Once the system has been verified to be correctly programmed for a particular election, a physical seal should be put over the microphone input and over the record/voting mode switch (if this is not integral to the microphone jack). This seal should also prevent the cover over the electronics from being opened or removed. So long as this seal is unbroken, election day testing and post-election testing of the system should show that it matches the ballot for which it was prepared.

Each time a voter requires the use of the ballot holder, polling place officials should verify, that the voting targets align correctly with the holes in the guard sheets and mask after they have clamped the ballot in place so that it will not slip. They should also randomly sample some of the voting positions with the wand and verify that the recordings for those positions are correct before they put the holder in a privacy folder and give it to the voter.

Some commentators have suggested that each voter should demonstrate their understanding of the ballot marking instructions prior to entering the voting booth, for example, by having a voting target on the affidavit of elegibility that the voter signs to request a ballot. If we move this test voting target to the ballot itself, we can use it to allow the voter to complete the pre-voting test by marking the test target and then checking that the wand can read the voter's own mark on the real ballot.

Cost Projection

A preliminary cost estimate for the proposed system requires greater design detail than was given previously; nonetheless, the estimate that follows should be taken in very rough terms. This estimate is not based on a full design, but rather on guesses about the types of components that will suffice. While many of the costs are almost certainly overestimated, many minor components have almost certainly been overlooked, and some major costs may have been seriously underestimated or omitted; as a result, it is reasonable to guess that the total cost for components of the system will be somewhere near the estimate given and probably not twice this sum.

Auxiliary Items
Ruler $1
Magnifier $10
Headphones $15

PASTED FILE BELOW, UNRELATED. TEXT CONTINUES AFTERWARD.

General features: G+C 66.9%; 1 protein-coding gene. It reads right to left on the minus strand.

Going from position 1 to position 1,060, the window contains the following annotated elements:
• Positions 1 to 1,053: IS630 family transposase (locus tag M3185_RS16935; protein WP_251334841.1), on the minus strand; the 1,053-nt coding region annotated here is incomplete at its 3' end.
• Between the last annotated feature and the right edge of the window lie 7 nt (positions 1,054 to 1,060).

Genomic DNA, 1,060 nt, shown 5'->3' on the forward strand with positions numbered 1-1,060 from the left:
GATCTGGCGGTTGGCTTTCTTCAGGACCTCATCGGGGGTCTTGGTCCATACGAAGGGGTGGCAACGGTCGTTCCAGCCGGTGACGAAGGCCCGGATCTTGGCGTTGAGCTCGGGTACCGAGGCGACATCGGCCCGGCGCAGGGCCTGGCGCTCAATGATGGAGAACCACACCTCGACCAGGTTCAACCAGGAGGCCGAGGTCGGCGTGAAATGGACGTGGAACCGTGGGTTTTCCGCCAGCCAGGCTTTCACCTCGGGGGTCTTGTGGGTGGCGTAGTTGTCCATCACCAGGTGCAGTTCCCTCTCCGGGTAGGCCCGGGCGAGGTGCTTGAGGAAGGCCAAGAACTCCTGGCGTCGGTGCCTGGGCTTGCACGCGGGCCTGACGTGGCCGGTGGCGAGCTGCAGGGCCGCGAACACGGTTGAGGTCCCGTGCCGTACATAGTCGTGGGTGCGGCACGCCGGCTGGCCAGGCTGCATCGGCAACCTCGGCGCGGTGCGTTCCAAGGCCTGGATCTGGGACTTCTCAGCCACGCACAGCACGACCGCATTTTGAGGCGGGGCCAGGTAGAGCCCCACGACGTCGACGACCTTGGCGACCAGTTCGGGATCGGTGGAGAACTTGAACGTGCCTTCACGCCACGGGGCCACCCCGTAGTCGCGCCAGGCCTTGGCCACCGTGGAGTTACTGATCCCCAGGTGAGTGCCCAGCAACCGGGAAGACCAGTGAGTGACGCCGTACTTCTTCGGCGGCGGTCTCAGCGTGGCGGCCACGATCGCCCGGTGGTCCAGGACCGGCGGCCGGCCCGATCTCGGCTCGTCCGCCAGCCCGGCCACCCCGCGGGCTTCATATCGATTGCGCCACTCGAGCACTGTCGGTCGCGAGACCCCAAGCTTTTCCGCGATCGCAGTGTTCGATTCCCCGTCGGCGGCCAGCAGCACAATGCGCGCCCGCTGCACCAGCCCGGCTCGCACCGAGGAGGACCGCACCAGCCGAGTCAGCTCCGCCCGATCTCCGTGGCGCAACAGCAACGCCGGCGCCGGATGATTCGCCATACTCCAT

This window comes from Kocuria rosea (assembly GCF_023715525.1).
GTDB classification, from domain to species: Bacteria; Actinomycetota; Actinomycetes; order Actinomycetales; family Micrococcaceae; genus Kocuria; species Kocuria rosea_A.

-total- $26
Ballot Holder
Lexan top and bottom masks $20
Aluminum electronics cover $1
Circuit board @ $1.00/sq-in $14
Position sense micro... $5
Mark-sensor microcontroller $5
Speech microcontroller $5
8x8meg flash EEPROM $40
Oscillator $3
Antenna interfaces $18
Connector for wand $1
Connector for AC adapter $1
Connector for headphones $1
Microphone $1
Audio amplifier $1
Volume control $2
Programming mode switch $1
LED indicators $3
Battery holder $1
Power conditioning circuitry$10
-total- $133
Housing $5
Circuit board @ $1.00/sq-in $2
Proximity photosensor $1
Pickup coil $1
Cord and connector $3
-total- $12
Grand Totals
Auxiliary items $26
Ballot holder $133
Wand $12
--total-- $171

To this, we must add the cost of manufacturing, but this is unlikely to double the figure. From this, it is fair to guess that the total cost of equipping a mark-sense polling place for handicapped accessible voting is likely to be around $250, and even if warehousing and distribution costs plus a fair profit margin double the cost, we can still expect the total to be under $500.


US Patent 5,585,612, granted December 17, 1996, includes broad coverage of audio feedback for handicapped voters, but focuses on the use of a tactile map, with spoken direcitons for navigating the map to a particular voting target. It also includes the idea of a guide to allow a marker to be used to mark the target through a hole in a mask, and it includes audio feedback about how a vote was cast. Unlike the ideas presented here, the map is followed by the voter under instruction from the audio mechanism, instead of having the audio mechanism respond to the voter's position on the ballot.

In July 2003, I learned that the proposal here has competition, a device called the AutoMark voting system from Vogue Election Systems, advertised to be available starting in the fall of 2003. That system looks viable, but at a price that I'd guess would be from $2000 to $5000 per polling place, 10 times my estimate for the device described here.

This document was written as an invention disclosure to the University of Iowa Research Foundation, leading to the patent application filed on Sept. 8, 2002.

The first public disclosure of the ideas presented here were was in the section on Handicapped Access in "Voting System Standards, Work that Remains to be Done," by Douglas W. Jones, testimony presented on April 17, 2002, at a public hearing of the Federal Election Commission in Washington DC. Indexed on the web at: http://homepage.cs.uiowa.edu/~dwjones/voting/fec3.html#access

The germ from which these ideas came was planted by Jim Dickson of the American Association of People with Disabilities as we ate dinner together after the January 11 2001 public hearing before the United States Civil Rights Commission in Talahassee. Jim Dickson has examined this material, and he is not convinced that the invention disclosed here would be a useful improvement; neither he nor the AAPD endorse this device. Clearly, there is room for additional work and innovation.

The final paragraph of the followup I submitted to the Civil Rights Commission on February 15 2001 presents my first proposal for the device that evolved into the ballot holder described here. This is indexed on the web at: http://homepage.cs.uiowa.edu/~dwjones/voting/uscrc1.html